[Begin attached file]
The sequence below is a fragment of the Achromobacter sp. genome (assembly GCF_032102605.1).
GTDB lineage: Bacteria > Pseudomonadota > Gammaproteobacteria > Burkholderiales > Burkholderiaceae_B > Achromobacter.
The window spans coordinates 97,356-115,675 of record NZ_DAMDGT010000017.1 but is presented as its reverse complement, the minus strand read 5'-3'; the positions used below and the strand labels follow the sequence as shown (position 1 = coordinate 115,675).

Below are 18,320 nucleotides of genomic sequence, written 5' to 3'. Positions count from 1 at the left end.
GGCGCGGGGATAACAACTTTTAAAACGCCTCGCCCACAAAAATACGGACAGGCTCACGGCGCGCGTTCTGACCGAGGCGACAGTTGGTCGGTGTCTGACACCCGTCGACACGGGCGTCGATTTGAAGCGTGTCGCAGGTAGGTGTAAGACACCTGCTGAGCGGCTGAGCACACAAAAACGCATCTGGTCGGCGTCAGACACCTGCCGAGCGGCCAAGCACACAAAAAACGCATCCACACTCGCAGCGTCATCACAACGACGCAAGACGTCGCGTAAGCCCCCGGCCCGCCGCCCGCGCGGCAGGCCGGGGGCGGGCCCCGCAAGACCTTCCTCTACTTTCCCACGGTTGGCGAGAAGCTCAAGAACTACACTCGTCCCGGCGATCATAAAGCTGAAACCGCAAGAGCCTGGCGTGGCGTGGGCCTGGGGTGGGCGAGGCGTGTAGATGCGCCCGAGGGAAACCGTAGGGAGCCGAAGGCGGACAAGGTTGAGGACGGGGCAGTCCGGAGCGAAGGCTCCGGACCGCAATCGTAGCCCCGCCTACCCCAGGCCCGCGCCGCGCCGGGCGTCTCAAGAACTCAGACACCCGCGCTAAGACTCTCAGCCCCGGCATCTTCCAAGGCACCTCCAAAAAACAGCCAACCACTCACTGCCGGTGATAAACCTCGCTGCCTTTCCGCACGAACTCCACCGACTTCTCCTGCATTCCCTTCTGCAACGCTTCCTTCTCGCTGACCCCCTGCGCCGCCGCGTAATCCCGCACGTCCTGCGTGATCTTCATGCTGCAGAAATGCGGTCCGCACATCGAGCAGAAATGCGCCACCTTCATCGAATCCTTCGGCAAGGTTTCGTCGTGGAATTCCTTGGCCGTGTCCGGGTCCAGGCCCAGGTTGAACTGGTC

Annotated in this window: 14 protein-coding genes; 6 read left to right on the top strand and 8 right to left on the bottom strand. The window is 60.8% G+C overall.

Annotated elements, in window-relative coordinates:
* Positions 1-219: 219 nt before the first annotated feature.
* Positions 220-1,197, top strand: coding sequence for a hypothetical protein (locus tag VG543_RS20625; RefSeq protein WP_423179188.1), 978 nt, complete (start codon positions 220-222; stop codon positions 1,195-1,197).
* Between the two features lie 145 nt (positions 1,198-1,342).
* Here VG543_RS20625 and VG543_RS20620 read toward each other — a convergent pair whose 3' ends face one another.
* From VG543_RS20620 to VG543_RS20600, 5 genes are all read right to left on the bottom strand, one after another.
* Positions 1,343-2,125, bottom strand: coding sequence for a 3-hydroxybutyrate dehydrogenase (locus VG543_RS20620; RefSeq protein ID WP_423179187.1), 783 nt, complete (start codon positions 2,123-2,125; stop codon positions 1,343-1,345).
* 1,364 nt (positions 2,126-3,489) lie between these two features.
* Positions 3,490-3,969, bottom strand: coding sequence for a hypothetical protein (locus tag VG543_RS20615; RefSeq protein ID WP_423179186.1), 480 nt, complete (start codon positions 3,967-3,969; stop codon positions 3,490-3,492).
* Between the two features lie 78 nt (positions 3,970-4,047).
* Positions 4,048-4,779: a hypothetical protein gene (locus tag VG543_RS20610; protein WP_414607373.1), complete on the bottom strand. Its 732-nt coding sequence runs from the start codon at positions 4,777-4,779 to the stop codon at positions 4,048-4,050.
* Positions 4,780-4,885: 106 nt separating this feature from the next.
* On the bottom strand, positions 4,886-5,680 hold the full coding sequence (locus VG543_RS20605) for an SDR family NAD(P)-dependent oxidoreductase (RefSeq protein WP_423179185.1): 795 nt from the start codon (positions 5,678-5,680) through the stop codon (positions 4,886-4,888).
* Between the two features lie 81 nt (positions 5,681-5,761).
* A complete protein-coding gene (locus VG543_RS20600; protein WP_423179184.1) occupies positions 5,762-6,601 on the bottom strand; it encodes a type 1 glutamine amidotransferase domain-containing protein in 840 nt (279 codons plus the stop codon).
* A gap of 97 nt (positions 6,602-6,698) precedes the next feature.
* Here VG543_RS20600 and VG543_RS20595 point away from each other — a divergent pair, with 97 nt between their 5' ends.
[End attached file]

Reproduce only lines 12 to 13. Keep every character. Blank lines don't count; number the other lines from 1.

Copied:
* From VG543_RS20620 to VG543_RS20600, 5 genes are all read right to left on the bottom strand, one after another.
* Positions 1,343-2,125, bottom strand: coding sequence for a 3-hydroxybutyrate dehydrogenase (locus VG543_RS20620; RefSeq protein ID WP_423179187.1), 783 nt, complete (start codon positions 2,123-2,125; stop codon positions 1,343-1,345).